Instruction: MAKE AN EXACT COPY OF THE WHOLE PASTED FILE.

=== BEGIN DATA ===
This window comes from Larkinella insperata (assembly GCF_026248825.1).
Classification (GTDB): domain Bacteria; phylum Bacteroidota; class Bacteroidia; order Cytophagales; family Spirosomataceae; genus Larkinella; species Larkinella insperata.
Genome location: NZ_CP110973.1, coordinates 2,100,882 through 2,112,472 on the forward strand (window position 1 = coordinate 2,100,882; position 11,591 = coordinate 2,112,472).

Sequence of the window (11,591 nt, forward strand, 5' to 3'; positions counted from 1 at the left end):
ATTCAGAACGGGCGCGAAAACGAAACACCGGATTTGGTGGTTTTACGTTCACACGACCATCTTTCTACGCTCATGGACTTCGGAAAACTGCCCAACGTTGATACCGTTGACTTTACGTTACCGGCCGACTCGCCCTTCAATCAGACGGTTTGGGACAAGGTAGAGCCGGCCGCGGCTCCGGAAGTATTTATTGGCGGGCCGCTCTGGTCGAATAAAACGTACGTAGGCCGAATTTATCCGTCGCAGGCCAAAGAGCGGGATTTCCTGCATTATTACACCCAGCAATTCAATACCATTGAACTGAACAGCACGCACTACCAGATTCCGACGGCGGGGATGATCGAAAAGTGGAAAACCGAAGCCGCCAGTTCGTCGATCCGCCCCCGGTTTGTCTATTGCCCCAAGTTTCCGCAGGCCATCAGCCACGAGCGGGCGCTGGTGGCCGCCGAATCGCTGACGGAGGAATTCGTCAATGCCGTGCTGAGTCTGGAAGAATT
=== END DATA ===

This window comes from Larkinella insperata (assembly GCF_026248825.1).
Classification (GTDB): domain Bacteria; phylum Bacteroidota; class Bacteroidia; order Cytophagales; family Spirosomataceae; genus Larkinella; species Larkinella insperata.
Genome location: NZ_CP110973.1, coordinates 2,100,882 through 2,112,472 on the forward strand (window position 1 = coordinate 2,100,882; position 11,591 = coordinate 2,112,472).

Sequence of the window (11,591 nt, forward strand, 5' to 3'; positions counted from 1 at the left end):
ATTCAGAACGGGCGCGAAAACGAAACACCGGATTTGGTGGTTTTACGTTCACACGACCATCTTTCTACGCTCATGGACTTCGGAAAACTGCCCAACGTTGATACCGTTGACTTTACGTTACCGGCCGACTCGCCCTTCAATCAGACGGTTTGGGACAAGGTAGAGCCGGCCGCGGCTCCGGAAGTATTTATTGGCGGGCCGCTCTGGTCGAATAAAACGTACGTAGGCCGAATTTATCCGTCGCAGGCCAAAGAGCGGGATTTCCTGCATTATTACACCCAGCAATTCAATACCATTGAACTGAACAGCACGCACTACCAGATTCCGACGGCGGGGATGATCGAAAAGTGGAAAACCGAAGCCGCCAGTTCGTCGATCCGCCCCCGGTTTGTCTATTGCCCCAAGTTTCCGCAGGCCATCAGCCACGAGCGGGCGCTGGTGGCCGCCGAATCGCTGACGGAGGAATTCGTCAATGCCGTGCTGAGTCTGGAAGAATT